Climate strikers: ‘Save the world by changing the rules’

Tamar Singer and Hannah Ffytche explain how they walked out of school to demand action on climate change.

February 20, 2019 · 3 min read
Photo by David Holt (Flickr)

When we first heard about the Youth Strike 4 Climate, we were excited, but a part of us didn’t really think it would actually happen. From past experiences, any secondary school student protests had led to a lot of talk but eventually fizzled out. We were doubtful of the impact, but with a growing awareness of the dire situation, we wanted to get involved.

This is what led us to a warehouse in north London on the weekend before the planned protest after seeing a call out on social media for a banner making session. We didn’t really know what to expect so were excited to see about a dozen teenagers – and a few younger children with their parents – already hard at work, and soon found ourselves covered in paint too. Interestingly, almost all the participants were girls and young women.

When we found ourselves stuck for a slogan, we turned back to the person who had sparked this international movement, the 16-year-old climate activist Greta Thunberg. We were inspired by the Swedish student’s passionate and candid speeches and chose to use a quote which we thought summed up the movement: “Save the world by changing the rules”

Walking away from this session, we decided to spread the word as much as possible, hoping that at least a dozen or so from our school would join us. We could never have anticipated what happened next.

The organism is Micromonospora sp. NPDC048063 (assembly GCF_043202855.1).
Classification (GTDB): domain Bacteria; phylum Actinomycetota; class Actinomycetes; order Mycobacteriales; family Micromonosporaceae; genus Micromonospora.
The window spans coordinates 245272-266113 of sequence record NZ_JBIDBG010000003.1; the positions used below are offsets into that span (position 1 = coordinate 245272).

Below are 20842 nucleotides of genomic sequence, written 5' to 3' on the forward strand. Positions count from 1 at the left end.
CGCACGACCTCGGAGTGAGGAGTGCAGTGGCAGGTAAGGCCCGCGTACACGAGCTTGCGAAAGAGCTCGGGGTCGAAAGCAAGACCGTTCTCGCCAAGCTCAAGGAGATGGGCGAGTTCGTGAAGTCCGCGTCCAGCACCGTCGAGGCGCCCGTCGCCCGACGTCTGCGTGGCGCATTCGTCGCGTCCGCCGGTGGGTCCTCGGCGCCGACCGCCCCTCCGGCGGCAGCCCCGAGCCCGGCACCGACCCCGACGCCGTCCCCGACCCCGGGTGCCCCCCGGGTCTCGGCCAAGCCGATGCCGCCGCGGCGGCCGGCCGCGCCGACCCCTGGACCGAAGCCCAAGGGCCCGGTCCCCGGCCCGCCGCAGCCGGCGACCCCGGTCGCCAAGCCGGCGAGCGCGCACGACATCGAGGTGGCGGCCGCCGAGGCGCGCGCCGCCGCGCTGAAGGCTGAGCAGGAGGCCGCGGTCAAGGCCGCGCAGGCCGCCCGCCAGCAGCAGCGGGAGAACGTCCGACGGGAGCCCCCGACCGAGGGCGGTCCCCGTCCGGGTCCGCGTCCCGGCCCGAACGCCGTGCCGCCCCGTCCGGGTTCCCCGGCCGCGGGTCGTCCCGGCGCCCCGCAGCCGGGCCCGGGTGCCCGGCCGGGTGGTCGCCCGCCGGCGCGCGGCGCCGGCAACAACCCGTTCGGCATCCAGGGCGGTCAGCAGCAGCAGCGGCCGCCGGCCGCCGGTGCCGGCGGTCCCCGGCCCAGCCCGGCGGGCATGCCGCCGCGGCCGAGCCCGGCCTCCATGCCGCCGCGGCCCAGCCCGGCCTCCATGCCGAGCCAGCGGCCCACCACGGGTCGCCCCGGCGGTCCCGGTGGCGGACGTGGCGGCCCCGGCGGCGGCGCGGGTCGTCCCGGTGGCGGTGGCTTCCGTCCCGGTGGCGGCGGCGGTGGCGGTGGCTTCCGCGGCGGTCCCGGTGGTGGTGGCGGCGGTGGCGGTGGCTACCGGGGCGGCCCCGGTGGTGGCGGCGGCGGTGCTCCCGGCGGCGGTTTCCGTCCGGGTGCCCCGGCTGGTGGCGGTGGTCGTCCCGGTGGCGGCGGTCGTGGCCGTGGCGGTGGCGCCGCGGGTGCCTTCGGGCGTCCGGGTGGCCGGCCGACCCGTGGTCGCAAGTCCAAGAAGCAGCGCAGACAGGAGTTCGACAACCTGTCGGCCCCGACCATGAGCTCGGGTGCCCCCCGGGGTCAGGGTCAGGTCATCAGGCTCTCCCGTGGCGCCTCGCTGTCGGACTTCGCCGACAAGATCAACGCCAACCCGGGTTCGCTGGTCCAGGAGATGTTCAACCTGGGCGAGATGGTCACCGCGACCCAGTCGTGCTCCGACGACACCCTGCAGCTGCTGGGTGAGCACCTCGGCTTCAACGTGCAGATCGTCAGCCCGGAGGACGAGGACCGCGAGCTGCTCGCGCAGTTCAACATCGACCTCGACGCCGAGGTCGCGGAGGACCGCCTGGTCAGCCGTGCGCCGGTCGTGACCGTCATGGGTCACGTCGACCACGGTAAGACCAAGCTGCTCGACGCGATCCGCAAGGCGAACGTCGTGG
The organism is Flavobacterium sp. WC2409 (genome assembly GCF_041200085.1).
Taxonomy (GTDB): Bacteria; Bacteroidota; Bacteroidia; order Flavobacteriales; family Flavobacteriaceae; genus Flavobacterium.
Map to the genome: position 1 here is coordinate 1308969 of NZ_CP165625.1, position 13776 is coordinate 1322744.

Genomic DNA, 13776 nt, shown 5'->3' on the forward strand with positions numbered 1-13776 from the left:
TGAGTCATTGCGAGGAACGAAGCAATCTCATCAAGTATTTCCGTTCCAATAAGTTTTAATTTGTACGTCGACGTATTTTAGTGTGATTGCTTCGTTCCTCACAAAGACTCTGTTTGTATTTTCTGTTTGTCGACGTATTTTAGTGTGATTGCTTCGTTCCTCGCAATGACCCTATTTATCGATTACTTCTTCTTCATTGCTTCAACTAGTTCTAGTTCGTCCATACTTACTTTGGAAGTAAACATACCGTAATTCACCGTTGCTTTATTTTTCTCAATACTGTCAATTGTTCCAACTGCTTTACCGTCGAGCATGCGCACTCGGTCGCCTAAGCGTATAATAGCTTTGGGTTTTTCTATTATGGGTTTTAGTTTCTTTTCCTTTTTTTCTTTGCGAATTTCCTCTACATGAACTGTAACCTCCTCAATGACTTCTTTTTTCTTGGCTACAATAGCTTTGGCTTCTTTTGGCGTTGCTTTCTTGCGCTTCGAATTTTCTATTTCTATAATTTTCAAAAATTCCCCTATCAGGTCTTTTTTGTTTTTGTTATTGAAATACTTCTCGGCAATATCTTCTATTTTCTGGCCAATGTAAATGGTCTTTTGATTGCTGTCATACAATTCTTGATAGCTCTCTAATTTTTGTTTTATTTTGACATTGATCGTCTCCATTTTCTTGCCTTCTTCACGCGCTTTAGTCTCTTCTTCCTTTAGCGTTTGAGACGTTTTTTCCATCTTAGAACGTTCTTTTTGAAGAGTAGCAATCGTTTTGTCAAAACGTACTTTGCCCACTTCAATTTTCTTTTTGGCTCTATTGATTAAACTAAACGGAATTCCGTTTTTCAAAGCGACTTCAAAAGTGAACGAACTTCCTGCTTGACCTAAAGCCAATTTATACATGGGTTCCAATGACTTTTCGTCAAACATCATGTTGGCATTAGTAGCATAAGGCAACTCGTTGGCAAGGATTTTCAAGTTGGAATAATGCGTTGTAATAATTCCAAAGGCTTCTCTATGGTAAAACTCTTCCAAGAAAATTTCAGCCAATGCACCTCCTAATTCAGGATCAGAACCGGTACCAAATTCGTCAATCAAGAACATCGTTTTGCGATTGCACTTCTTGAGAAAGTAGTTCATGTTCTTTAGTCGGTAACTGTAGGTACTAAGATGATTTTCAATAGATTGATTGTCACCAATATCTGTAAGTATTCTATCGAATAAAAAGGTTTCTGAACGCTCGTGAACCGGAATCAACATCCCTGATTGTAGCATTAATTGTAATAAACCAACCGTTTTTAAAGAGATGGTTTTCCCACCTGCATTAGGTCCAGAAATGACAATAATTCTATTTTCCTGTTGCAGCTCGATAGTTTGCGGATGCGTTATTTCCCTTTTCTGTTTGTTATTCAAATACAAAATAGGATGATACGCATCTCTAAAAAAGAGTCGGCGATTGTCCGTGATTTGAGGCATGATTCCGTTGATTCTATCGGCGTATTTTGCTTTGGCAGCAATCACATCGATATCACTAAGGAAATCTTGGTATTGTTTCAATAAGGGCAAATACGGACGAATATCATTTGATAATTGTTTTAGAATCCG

Doubtful of the headteacher’s support, especially during our GCSE year, we asked for permission to take the day off school. To our surprise, we got an immediate and very encouraging reply, which was a relief considering we had heard of several other local schools refusing this.

Meanwhile, the movement was taking off on social media, and what a few days earlier had been just a few rumours was now one of the main talking points of the school. By Thursday afternoon, hundreds of students were planning on going.

Arriving at Parliament Square shortly before midday on Friday, we were struck by the energy and sheer numbers. As soon as you stepped out of the station you could feel the buzz of excitement and hear the passionate chants. It was also visually very impressive, with thousands of vibrant homemade banners. We’d been on demonstrations before, but this felt different. It felt empowering and meaningful, but also crazy in an amazing way. We were awestruck by being with so many like-minded young people. Once again girls clearly outnumbered boys.

It’s important that this isn’t a one-off though. We need to keep demanding action, and ensure the media doesn’t just go back to talking about Brexit and the royal family. Climate change goes beyond our borders so we need to keep linking up with students from around the world. That’s why the next protest on Friday 15 March is so important, with actions planned in cities across the globe.

Speaking power to truth

The climate movement has yet to make climate change an election-defining issue. The 'truth' of peer-reviewed science might not be the weapon we thought it was, write Aruna Chandrasekhar, Nathan Thanki and Daniel Macmillen Voskoboynik

Ethical accreditation schemes: good or ill?

As unethical companies continue to generate hefty profits, Josie Wexler examines various schemes for upholding ethical standards, and how much faith we should put in them

A tale of two blockades

Harry Holmes explores the relationship between environmentalism, the British press and a rising new-right

Building power through retrofit

Municipal-led retrofit can play a vital role in tackling both economic inequality and the climate crisis whilst helping build a transformative social movement, argues Alex King

Swords into ploughshares; planes into ventilator parts

The speedy switch in from producing airplane wings to ventilator parts at a north Wales factory holds out an example for a transition to a low-carbon economy, writes Hilary Wainwright

Review – This Is Not A Drill: An Extinction Rebellion Handbook

Suki Ferguson reviews the XR guide to climate activism